GameMaker: Passing variables into Create event

Time to time I see questions being asked about whether it's possible to set variables prior to instance' Create event being executed or otherwise passing values into the freshly created instance.

Most often, people will say that, no, you can't do that, but here's a bunch of strange workarounds instead (executing in alarm event \ moving all Create code into a user event).

Now, as you might be suspecting by the title of the post, that is not quite correct - there's a bunch of substantially more valid methods of approaching the problem. This post covers them.

Continue reading

MouseLock & PointerLock for GameMaker

(click for web demo)

I made a small GameMaker: Studio extension that provides a unified API for "mouselock" between desktop and web (HTML5).

The way this works is by utilizing built-in mouse snapping functions on desktop targets, and using Pointer Lock API on HTML5. It bridges between the two, and you get simple functions like mouse_lock(), mouse_unlock(), and mouse_delta_x & mouse_delta_y for getting the mouse movement offset while mouse is locked.

So, if you ever wanted to make some web-based first-person shooters (or just games with mouselook) with GameMaker: Studio, now you can.

The extension is free and can be downloaded from or GameMaker: Marketplace.

Introducing: POOL [of doom!]

Game's title screen

This week a One Script Games jam was held on GameMaker forums. In short, the rules are that the entire game must be done inside a single script (function), which is then called once per frame, and must make use of built-in functions to store and process all needed information.

While potentially a little quirky, this seemed like an interesting challenge, so I made a game for it.

The result is a mini-FPS that is a mix of Doom, Quake, and a particular cue sport.

You can download it right now or read the full post for technical details.

Continue reading

GameMaker: Minifying JSON

If you've spent some time working with JSON in GameMaker: Studio, you may have noticed that the built-in functions aren't exactly interested at making output laconic - they always write numbers with 6-digit precision, meaning that 3.5 always becomes 3.500000 even though the extra zeroes serve no purpose whatsoever.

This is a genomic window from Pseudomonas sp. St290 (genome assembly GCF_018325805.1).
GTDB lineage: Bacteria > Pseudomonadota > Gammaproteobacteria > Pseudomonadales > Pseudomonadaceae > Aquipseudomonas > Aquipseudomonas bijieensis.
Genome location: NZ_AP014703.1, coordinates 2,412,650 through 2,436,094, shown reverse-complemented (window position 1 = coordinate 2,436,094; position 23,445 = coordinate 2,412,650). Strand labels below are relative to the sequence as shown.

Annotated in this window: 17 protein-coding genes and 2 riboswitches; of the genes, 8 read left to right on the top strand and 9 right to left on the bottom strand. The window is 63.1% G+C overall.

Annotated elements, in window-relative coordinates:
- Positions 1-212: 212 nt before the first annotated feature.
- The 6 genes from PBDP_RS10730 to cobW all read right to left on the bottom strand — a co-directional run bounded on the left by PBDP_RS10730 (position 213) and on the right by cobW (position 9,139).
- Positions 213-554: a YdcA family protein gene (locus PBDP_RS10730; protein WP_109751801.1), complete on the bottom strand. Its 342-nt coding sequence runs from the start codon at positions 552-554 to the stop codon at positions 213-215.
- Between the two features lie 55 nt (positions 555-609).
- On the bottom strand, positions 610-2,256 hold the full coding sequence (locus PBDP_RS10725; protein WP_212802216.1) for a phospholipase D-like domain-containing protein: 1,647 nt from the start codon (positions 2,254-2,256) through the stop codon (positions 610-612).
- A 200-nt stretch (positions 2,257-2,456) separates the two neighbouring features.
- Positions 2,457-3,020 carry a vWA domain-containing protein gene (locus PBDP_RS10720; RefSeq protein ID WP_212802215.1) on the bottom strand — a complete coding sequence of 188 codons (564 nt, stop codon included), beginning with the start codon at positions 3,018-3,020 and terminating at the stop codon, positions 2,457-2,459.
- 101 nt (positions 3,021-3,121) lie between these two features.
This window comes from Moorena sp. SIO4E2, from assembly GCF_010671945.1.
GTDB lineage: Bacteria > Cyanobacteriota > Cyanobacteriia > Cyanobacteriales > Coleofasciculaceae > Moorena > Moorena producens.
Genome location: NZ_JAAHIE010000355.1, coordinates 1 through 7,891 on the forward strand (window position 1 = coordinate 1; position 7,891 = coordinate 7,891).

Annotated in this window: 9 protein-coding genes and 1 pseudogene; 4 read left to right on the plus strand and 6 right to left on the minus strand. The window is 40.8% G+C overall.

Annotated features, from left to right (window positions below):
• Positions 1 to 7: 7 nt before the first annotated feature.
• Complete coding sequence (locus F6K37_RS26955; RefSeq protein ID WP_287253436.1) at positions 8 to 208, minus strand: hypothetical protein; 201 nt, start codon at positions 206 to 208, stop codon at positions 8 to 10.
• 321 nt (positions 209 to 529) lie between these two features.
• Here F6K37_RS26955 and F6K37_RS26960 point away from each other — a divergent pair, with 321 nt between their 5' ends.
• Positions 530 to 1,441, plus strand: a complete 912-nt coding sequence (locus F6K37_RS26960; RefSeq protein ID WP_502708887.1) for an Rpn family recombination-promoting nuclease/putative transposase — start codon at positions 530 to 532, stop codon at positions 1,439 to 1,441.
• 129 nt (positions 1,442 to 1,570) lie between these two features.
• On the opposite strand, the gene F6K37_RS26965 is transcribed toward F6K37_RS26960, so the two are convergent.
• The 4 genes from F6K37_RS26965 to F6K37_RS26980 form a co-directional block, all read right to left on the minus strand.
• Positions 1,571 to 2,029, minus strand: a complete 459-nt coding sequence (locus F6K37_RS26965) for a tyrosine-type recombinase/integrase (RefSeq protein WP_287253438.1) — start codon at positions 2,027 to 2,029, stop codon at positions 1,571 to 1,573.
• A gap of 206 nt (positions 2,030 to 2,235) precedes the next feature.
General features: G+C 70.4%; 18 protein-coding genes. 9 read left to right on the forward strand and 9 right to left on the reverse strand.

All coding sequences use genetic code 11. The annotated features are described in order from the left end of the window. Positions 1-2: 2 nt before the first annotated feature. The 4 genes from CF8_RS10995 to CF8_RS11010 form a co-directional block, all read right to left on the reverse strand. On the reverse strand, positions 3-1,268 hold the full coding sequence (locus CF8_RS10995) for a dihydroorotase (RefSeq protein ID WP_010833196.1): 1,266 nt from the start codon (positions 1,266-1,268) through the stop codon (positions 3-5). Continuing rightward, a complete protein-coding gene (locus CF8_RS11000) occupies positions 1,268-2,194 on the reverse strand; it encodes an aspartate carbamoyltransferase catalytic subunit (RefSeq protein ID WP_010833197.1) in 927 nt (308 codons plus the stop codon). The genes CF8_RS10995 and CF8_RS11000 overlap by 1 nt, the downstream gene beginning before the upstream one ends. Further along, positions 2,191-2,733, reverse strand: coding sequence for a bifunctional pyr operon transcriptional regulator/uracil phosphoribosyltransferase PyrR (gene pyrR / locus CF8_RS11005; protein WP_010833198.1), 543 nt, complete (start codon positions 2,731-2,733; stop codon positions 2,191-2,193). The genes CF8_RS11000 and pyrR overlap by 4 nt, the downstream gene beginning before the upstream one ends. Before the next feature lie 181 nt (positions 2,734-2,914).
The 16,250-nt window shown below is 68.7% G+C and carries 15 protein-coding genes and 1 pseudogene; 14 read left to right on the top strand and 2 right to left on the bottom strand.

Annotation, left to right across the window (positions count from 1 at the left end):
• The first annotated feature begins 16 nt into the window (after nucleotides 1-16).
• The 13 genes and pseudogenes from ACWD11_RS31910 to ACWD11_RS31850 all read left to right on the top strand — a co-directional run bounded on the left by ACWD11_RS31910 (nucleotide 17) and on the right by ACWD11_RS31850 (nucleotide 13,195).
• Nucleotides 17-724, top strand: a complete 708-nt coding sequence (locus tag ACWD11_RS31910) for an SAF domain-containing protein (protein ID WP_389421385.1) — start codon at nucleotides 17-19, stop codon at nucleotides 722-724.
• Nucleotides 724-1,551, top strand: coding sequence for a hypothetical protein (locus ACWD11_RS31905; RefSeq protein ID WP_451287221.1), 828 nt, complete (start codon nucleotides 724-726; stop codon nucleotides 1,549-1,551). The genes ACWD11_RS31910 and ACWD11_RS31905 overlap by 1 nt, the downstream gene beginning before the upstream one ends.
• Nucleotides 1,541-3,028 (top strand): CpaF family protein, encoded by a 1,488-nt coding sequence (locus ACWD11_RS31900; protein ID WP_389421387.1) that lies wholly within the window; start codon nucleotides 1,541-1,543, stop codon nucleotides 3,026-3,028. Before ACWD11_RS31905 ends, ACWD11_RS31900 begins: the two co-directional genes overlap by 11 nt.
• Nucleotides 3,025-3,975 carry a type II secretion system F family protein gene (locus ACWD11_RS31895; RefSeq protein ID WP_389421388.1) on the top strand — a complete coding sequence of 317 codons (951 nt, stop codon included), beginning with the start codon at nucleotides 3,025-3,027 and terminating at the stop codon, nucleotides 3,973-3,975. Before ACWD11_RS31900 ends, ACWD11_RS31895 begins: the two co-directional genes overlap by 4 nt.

The problem becomes more prominent when encoding data that is largely numbers - say, if writing down a shuffled sequence of numbers,

var map = ds_map_create();
var list = ds_list_create();
for (var i = 0; i < 32; i++) ds_list_add(list, i);
ds_map_add_list(map, "order", list);
var json = json_encode(map);
ds_map_destroy(map); // destroys the list in the map as well

The output is as following:

{ "order": [ 30.000000, 22.000000, 2.000000, 8.000000, 17.000000, 14.000000, 25.000000, 9.000000, 20.000000, 29.000000, 10.000000, 26.000000, 6.000000, 15.000000, 21.000000, 1.000000, 11.000000, 3.000000, 24.000000, 12.000000, 19.000000, 31.000000, 7.000000, 28.000000, 18.000000, 4.000000, 0.000000, 5.000000, 27.000000, 16.000000, 23.000000, 13.000000 ] }

Where, out of 357 bytes, 250 bytes are whitespace or unneeded "precision".
A little inconvenient, if you don't have a compression algorithm on hand.
But, of course, that can be helped with a script.

Continue reading

Binary operations with lists on Twitter web

Binary operations with Twitter lists via web client

For quite a while now, Twitter has lists. Lists are nice - you can include people with them, and then view their posting on a separate page. Or view multiple of these at once if you are using TweetDeck.

The process of managing lists leaves some to be desired, though - if you want to do something like

  • Add all followed users to a list
  • Exclude all followed users from a list
  • Add all followers to a list
  • Add all members from a list to other list
  • Exclude all members of a list from another list

You are apparently expected to do so by using the little context menu on each user, picking "Add or remove from lists...", and then ticking/unticking the checkbox for the according list.

That's no fun. But, of course, this can be helped with a bit of JavaScript.

Continue reading